Wednesday, 10 June 2015

Senate Hearing: TSA Whistleblowers’ Policy Concerns Not Heeded

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During a Senate hearing on Tuesday, Transportation Security Administration whistleblowers described a culture of “fear and mistrust” at the agency, where they were discouraged from raising policy concerns, including about TSA PreCheck, which permits expedited screening for passengers. Tuesday’s testimony added further fuel to criticisms of the agency.

Fox News reports that the hearing before the Senate Homeland Security and Governmental Affairs Committee follows the recent Inspector General report on the TSA which revealed that undercover agents had been able to sneak fake explosives and banned weapons through dozens of airports across the country 96 percent of the time. Another embarrassing report, released Monday, showed that the TSA failed to flag 73 commercial airport workers who have been “linked to terrorism.”

During Tuesday’s testimony, TSA whistleblowers claimed that they have been discouraged from raising concerns about screening procedures. “TSA is handing out PreCheck status like Halloween candy in an effort to expedite passengers as quickly as possible, despite the self-admitted security gaps that are being created by the process,” said Rebecca Roering, an assistant TSA federal security director at the Minneapolis-St. Paul International Airport. She stated that when she expressed concerns about the PreCheck program, she was told to “watch” what she said.

According to Jennifer Grover of the Government Accountability Office, who served as a witness at the hearing, though the agency has enrolled only one million passengers in the PreCheck program, “about 7.2 million travelers routinely get PreCheck boarding pass stamps, many because of their affiliation with [the] US military, or other groups.”

Concerns about the PreCheck program were validated by a March report by the Department of Homeland Security Office of Inspector General that showed the TSA had granted PreCheck status to a convicted felon, who flew last June, as reported by a TSA whistleblower.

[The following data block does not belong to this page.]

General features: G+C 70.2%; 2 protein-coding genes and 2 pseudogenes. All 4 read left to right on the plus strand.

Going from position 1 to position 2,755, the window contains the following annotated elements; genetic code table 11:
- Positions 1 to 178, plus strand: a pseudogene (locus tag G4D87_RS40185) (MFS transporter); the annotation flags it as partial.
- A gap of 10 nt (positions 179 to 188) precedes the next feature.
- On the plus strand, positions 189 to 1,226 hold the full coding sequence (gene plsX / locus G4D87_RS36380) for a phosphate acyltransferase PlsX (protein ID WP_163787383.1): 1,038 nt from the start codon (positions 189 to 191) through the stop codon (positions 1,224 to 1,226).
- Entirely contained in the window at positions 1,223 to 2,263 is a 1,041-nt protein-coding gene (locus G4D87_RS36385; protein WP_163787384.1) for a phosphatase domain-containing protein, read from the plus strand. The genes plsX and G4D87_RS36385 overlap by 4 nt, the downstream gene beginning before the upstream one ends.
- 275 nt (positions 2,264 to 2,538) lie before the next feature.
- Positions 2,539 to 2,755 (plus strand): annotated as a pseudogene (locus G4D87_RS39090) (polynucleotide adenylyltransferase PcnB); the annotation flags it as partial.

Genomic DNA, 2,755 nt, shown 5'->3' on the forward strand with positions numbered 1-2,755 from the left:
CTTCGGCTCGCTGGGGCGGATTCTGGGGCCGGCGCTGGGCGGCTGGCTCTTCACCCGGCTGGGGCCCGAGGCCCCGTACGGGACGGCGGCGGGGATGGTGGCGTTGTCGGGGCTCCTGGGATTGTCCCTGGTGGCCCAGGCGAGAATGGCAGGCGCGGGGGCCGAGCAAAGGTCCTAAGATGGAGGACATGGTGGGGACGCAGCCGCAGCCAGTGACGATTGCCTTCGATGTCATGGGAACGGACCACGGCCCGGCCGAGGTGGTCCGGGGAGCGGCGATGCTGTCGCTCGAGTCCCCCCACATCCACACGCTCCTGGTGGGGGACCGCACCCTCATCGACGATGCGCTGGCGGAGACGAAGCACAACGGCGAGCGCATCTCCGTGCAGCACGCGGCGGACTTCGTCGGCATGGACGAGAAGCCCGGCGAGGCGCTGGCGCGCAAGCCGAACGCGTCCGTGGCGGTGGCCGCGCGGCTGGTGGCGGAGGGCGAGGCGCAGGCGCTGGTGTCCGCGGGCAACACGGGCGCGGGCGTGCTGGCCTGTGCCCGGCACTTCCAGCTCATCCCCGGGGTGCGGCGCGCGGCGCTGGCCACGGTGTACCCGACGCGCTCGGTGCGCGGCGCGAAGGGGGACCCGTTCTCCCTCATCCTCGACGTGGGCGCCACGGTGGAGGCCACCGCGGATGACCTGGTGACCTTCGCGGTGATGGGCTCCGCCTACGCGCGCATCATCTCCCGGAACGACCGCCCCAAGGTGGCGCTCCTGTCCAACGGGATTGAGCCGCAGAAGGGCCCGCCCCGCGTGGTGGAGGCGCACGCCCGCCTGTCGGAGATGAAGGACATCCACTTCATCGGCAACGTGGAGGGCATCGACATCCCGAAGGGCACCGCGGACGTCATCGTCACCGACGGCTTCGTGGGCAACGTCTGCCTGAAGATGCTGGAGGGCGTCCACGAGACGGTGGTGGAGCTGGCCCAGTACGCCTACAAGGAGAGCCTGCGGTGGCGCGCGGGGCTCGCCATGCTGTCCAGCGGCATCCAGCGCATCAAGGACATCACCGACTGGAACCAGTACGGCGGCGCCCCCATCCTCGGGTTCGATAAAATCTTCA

Roering places much of the blame for the TSA's ineptitude on the agency's desire to place “more emphasis on customer service and passenger wait times than on security and detection rates.”

But after 12 years of inappropriate behavior by TSA agents, ranging from illegal groping and theft to downloading photos from the naked body scanners and more, many find it difficult to accept that customer service is a top priority for this agency.

A scathing June 8 editorial by James Bovard in USA Today underscores the violations that have taken place at the hands of the TSA, ranging from constitutional to health-related:

In 2010, TSA expedited deploying of whole body scanners that captured nude images of travelers. The Electronic Privacy Information Center labeled the scanners "One of the most sweeping, most invasive and most unaccountable suspicionless searches of American travelers in history." Travelers who objected to the see-all scanners were often intentionally brutalized with "enhanced" pat-downs to teach them a lesson. USA TODAY reported that, "the new searches … require screeners to touch passengers' breasts and genitals." TSA has also been caught repeatedly lying about the scanner's health perils; a PBS-ProPublica report revealed that one type of widely-used scanner (which was discontinued in 2013) could cause six to 100 cancer cases per year among travelers. The fact that the TSA agents failed 95% of the recent undercover tests proves that the whole body scanners are far less reliable than the agency claimed.